This week’s FOIA round-up: USDA adopts a new "hands-off" animal welfare policy, ICE is putting mentally ill migrants in solitary confinement, and an L.A. official was paid by an agency he was lobbying

This week’s FOIA round-up: USDA adopts a new “hands-off” animal welfare policy, ICE is putting mentally ill migrants in solitary confinement, and an L.A. official was paid by an agency he was lobbying

Plus, a new Tennessee court ruling says the state’s agencies must release public records even if they are part of a criminal investigation

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Edited by JPat Brown

In this week’s FOIA round-up, the number of animal welfare citations issued by the USDA has decreased by 65% under the Trump Administration, Immigration and Customs Enforcement is placing record numbers of migrants in solitary confinement, many of whom are mentally ill, L.A. official Michael LoGrande was lobbying private developers while serving as the head of the city’s Planning Agency, and the Tennessee Court of Appeals rules that state agencies still have to release public records that are part of criminal investigations.

See a great use of public records we missed? Send over your favorite FOIA stories via email, on Twitter, or on Facebook, and maybe we will include them in the next roundup. And if you’d like even more inspiration, read past roundups.

The U.S. Department of Agriculture is emphasizing “education, not enforcement” when it comes to animal welfare

In 2017, U.S. Department of Agriculture inspectors were instructed to take a more lenient approach to animal welfare violations, following pressure from industry leaders on the Trump Administration. The change, touted as a focus on “education, not enforcement,” began in 2016 under the Obama Administration, has been exacerbated in recent years.

As a result, the number of animal welfare citations issued by the USDA has decreased by 65% since 2016, according to public records obtained by the Animal Welfare Institute and reported by the Washington Post.

According to USDA policy, “teachable moments” cannot be applied to violations that affect animal health or welfare. But records obtained by animal rights groups show several apparent violations - including a pig death, overgrown goat hoofs and dogs kept in too-small enclosures - logged as teachable moments.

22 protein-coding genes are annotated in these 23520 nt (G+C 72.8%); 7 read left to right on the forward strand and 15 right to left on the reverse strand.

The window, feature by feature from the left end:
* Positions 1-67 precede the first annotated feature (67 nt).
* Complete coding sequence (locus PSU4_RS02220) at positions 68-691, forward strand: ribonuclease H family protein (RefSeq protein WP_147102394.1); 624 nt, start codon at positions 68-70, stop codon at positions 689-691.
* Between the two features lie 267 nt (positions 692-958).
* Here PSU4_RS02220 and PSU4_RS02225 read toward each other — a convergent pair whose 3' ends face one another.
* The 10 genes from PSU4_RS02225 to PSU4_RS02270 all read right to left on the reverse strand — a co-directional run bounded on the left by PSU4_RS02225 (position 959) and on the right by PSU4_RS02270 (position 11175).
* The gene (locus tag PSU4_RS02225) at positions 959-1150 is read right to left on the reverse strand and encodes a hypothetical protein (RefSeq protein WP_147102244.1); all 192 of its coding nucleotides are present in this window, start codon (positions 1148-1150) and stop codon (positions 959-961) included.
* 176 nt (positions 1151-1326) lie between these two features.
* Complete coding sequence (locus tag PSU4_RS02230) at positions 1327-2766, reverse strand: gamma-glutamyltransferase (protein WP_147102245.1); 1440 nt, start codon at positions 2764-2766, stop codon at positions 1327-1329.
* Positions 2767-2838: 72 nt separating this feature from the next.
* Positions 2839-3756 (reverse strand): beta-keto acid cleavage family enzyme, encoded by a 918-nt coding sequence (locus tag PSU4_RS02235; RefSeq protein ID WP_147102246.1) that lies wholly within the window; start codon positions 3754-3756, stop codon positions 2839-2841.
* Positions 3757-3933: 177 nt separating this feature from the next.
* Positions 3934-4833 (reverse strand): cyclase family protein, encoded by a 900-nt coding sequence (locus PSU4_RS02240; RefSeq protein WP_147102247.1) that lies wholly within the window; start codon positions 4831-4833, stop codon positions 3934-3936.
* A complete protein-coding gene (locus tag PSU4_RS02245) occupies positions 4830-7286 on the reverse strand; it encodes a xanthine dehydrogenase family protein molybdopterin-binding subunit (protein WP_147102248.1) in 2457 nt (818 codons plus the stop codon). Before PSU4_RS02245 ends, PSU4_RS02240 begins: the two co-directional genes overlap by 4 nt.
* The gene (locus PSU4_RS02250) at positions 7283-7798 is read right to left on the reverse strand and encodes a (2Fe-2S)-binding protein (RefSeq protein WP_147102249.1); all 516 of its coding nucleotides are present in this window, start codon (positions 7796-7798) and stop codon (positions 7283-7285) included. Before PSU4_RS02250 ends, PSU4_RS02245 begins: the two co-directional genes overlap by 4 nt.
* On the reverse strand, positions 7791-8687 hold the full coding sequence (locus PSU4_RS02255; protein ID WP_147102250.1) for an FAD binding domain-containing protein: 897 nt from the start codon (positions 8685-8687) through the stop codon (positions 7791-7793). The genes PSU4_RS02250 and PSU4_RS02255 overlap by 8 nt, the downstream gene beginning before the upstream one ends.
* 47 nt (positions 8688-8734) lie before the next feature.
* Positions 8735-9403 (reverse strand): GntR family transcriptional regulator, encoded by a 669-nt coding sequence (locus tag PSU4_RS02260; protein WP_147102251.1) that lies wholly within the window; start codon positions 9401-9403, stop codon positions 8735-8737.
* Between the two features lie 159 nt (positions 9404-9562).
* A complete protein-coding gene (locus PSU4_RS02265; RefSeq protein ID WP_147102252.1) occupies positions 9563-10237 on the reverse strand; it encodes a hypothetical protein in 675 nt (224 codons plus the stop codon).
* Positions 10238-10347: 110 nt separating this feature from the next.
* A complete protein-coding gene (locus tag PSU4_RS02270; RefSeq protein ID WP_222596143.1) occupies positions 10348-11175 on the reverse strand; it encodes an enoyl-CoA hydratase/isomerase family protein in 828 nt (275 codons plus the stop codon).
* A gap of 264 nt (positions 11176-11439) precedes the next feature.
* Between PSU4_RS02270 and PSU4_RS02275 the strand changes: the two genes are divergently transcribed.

Read the Washington Post’s full analysis of the USDA’s failure to enforce the Animal Welfare Act here.

New records reveal that some ICE detainees in solitary confinement have mental illness

As Immigration and Customs Enforcement detention centers become increasingly filled, ICE is placing more migrants in solitary confinement. New records obtained by a public records request submitted by the Project on Government Oversight show that some detainees or locked in isolation for up to 23 hours.

The records, which span 2016 through May 2018, indicate that roughly 40 percent of detainees locked in solitary confinement have mental illness.

Read the Daily Beast’s full story on the records here.

L.A. Official was paid by city’s government while illegally lobbying planning officials

According to a new public records request submitted by the L.A. Times, the Los Angeles Planning Department was paying its former top executive over $18,000 per month in consulting fees while he was illegally lobbying managers of that same agency on behalf of private developers. Emails released through The Times’ request show that the official, Michael LoGrande, was already communicating with private developers while he was still head of the CIty Planning Department

Read the L.A. Times’ full story here.

Tennessee state agencies must release public records even if they are part of a criminal investigation, the Tennessee Court of Appeals rules.

When Phil Williams of NewsChannel 5 made a routine public records request to the Tennessee Bureau of Investigation last year, the TBI denied the request on the basis that the records were part of an ongoing investigation. In a victory for public records requests, the Tennessee Court of Appeals ruled last Friday that state agencies cannot withhold non-investigative public records just because they become relevant to a criminal investigation.

Read a full analysis of the court’s ruling from MuckRock.

Read a great FOIA-based news story we should highlight? Let us know and maybe we can include it in our next roundup! Send it over via email, on Twitter, or on Facebook.


Image via USDA Flickr